Fois gras – that’s French for fat liver. This celebrated luxury food is found mostly in high end restaurants where even a small amount is quite costly. Traditionally, fois gras production has centered in the Aquitaine region of France where for hundreds of years ducks and geese have been carefully fattened in order to produce the large, ivory colored lobes. Force feeding is usually mentioned in conjunction with fois gras production, but the truth is wild birds in nature annually gorge themselves before migration. Domestically, that process is humanely mimicked by caretakers who gently handfeed their birds a high calorie meal that aids in the fattening, a process known as gavage. There has been limited fois gras production attempted in the U.S. but today, Ross McKnight is creating some of the most beautiful fois gras seen this side of the Atlantic Ocean at his farmstead, Backwater Fois Gras in Bush, Louisiana. I got to know Ross visiting with him weekly at the Crescent City Farmers Market. What a thrill it was to finally visit his farm to learn all about the process. Gathered around the family dinner table were Backwater’s fois gras muse, Mailys Dias who ignited his interest with a taste of fois gras from her home country of France, Ross’s wife, Dorothy and his parents Julie and Dan McKnight, who all play a major role in the farmstead operation. Big thanks to our sponsor, the St Tammany Parish Tourist Commission. Stay, play, and get away on the Louisiana Northshore! Discover the bounty of the bayou and rich culture from award-winning chefs, soulful mom and pop restaurants, extraordinary bakers, and creative mixologists. Request the FREE Explore the Northshore Visitor Guide today for inspirational stories, custom itineraries, and event information at LouisianaNorthshore.com/Guide This podcast was produced by Blake Longlanais for Poppy Tooker Broadcasting.
50 minutes | Oct 1, 2022
Where Are You From?
Where are you from? While what we eat may reveal our origins, it can also reflect our life's travels from one home to another. Chef Anh Luu was born in New Orleans to parents who emigrated to the United States from Vietnam. She discovered her love of restaurants at the age of 15 when she first began working the line. When Katrina blew Anh and her family to Portland, Oregon, she became a pioneer of Viet-Cajun cuisine – an amalgamation of her Vietnamese and Louisiana heritage. She's now back in New Orleans, serving up her signature dishes at Bywater Brew Pub. Vishwish Bhatt discovered an incredible commonality between the Indian food of his childhood in Gujarat and the Southern cuisine he came to love in Oxford, Mississippi – a topic he explores in his new book, I Am From Here: Stories and Recipes from a Southern Chef. Finally, we sit down with Chef Jacqueline Blanchard to learn how a Cajun girl raised on Bayou Lafourche ended up crossing the world to open Sukeban, a bar and restaurant modeled after traditional Japanese izakayas, right here in the Crescent City. For more of all things Louisiana Eats, be sure to visit us at PoppyTooker.com.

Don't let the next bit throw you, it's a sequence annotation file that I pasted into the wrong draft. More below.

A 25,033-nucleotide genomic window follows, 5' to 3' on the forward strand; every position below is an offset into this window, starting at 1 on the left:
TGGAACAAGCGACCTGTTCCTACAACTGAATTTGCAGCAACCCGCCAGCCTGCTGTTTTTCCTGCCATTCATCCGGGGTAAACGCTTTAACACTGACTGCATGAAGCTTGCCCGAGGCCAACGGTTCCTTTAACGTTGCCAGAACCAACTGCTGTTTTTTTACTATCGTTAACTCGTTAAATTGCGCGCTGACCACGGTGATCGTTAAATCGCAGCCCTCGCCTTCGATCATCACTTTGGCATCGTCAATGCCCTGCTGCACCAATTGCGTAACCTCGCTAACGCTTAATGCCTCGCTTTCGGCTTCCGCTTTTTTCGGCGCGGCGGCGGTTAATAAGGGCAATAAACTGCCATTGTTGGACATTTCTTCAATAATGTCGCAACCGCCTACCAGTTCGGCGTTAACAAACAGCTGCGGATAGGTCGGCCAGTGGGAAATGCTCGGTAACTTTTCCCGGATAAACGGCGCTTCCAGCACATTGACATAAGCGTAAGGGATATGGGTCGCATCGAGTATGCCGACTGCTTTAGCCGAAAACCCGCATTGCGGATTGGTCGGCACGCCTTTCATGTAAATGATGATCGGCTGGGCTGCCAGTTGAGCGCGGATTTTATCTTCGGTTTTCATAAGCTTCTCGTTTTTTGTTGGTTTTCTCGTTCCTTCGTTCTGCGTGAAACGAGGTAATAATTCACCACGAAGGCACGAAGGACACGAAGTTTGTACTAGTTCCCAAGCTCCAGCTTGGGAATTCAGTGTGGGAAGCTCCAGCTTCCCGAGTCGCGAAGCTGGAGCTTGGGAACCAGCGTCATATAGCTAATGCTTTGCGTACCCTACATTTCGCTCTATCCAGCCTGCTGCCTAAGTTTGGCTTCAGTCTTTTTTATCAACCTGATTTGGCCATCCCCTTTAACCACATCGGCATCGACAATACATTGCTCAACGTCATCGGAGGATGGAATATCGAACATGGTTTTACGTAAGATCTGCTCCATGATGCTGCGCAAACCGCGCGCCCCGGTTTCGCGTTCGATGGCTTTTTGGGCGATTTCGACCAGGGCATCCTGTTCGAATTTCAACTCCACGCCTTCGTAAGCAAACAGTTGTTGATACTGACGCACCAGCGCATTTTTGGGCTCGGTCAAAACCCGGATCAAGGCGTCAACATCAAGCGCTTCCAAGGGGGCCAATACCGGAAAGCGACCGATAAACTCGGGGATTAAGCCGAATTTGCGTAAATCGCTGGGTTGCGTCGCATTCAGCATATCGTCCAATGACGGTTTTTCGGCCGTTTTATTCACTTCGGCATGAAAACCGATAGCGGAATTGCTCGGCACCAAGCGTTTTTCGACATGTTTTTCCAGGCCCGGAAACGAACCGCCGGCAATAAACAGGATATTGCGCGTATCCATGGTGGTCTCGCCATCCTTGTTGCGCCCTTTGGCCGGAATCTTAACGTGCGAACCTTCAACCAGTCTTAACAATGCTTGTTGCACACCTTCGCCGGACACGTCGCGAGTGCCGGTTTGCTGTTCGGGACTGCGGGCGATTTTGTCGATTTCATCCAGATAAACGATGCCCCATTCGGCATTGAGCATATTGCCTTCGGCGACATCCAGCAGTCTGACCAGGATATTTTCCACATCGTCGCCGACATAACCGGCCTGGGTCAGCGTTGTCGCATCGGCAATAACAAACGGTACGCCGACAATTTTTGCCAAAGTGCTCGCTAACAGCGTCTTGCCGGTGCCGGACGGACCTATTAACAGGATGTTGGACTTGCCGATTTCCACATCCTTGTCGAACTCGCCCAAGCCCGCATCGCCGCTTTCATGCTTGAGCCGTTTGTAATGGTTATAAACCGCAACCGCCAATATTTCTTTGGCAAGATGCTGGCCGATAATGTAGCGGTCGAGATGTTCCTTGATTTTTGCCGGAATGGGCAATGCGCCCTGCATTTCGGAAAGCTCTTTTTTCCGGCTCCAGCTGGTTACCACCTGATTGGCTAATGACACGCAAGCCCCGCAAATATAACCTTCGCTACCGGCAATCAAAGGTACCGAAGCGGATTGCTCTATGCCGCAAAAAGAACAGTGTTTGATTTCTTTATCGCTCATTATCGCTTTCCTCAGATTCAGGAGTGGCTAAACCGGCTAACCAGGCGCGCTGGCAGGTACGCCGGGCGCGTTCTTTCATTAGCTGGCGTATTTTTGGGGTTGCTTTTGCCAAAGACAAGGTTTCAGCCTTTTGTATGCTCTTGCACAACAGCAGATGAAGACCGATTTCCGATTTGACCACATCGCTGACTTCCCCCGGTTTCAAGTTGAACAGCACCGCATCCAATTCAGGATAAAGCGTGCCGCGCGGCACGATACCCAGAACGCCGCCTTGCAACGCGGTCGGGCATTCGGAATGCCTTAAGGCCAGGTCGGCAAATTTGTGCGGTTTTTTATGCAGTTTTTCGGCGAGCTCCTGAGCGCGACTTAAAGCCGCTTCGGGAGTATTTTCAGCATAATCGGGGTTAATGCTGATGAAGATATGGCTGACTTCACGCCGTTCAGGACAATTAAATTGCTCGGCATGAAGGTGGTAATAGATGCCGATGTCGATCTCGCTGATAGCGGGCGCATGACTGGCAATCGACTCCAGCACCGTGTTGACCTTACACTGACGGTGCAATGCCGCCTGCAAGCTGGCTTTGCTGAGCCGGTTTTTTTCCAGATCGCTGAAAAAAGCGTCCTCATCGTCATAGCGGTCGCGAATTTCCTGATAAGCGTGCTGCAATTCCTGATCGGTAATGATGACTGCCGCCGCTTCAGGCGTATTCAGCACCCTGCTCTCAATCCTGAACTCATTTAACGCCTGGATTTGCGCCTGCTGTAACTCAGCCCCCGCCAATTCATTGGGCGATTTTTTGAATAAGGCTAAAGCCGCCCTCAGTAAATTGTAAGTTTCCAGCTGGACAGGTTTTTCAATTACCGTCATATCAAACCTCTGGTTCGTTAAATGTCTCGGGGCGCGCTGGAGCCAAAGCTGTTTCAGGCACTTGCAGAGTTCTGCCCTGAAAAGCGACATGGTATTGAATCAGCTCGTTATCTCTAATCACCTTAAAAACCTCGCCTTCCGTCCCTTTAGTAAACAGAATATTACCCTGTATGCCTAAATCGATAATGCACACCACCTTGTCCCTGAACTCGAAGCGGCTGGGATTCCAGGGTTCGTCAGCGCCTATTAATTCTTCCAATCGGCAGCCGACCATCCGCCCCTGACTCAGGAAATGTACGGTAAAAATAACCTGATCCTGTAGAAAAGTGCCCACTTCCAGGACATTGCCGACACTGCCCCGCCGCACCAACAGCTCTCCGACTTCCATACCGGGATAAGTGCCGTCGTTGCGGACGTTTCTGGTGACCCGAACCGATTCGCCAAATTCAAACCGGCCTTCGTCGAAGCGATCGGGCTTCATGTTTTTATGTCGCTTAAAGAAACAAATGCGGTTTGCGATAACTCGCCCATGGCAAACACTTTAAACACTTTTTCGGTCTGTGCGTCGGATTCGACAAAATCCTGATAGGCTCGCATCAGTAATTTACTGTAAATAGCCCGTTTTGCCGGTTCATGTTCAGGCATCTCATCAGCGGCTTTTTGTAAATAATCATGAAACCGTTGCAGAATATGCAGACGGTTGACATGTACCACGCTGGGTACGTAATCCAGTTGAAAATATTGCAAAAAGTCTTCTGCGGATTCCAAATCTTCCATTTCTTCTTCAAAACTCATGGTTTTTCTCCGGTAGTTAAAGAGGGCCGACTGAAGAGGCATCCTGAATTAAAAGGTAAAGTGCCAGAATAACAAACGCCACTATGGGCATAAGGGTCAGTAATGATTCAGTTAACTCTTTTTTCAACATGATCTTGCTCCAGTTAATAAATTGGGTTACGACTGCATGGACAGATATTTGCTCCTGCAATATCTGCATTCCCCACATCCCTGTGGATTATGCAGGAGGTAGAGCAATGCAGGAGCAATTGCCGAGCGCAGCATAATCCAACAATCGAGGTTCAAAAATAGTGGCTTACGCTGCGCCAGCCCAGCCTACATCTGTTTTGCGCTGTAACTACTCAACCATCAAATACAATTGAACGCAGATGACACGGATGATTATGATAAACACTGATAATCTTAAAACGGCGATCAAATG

50 minutes | Sep 24, 2022
Family Style Food Love
What does family mean to you? For the folks on this week's show, when it comes to food, family means everything. NOCCA Culinary Arts student and Chopped Junior champion Retiba Hagazzi is a perfect example of that. The bright, ambitious teenager learned how to love people through food from her father, Khalid. They share that love with the world every time their food truck, Sittoo's Kitchen pulls up. They join us in the studio to share their story. Jarred Zeringue of Wayne Jacob's Smokehouse perpetuates generational old food love at the LaPlace landmark. When the Vacherie-born chef acquired the business in 2016, he made sure to keep the Jacob's family recipes authentic, in part because of the vital role they played in his own family’s food traditions. We talk with him about the smokehouse and his new book, Southern and Smoked: Cajun Cooking through the Seasons. Finally, we speak with keepers of the Poor Boy flame, John and his son Jason Gendusa. The Gendusa family bakery has been inextricably tied to that famous New Orleans sandwich since 1929. We’re celebrating their bakery's centennial by hearing the story of how it all began.
50 minutes | Sep 17, 2022
Flavors Of The African Diaspora
On this week’s show, we speak with three James Beard Award-winners to explore the history and culture of African American cooking and learn how African flavors are inspiring new dishes today. We begin with soul food scholar Adrian Miller, who describes his book, Soul Food: The Surprising Story of an American Cuisine, as love-letter to African-American cooks. Since it was first published in 2013, the book has gone on to receive numerous accolades and was awarded a James Beard for reference and scholarship. Within its pages, Adrian presents a refreshing look at one of America’s oldest and most mythologized cuisines. From mac and cheese to red drink, he uncovers the history of soul food and what it means for African American culture and identity.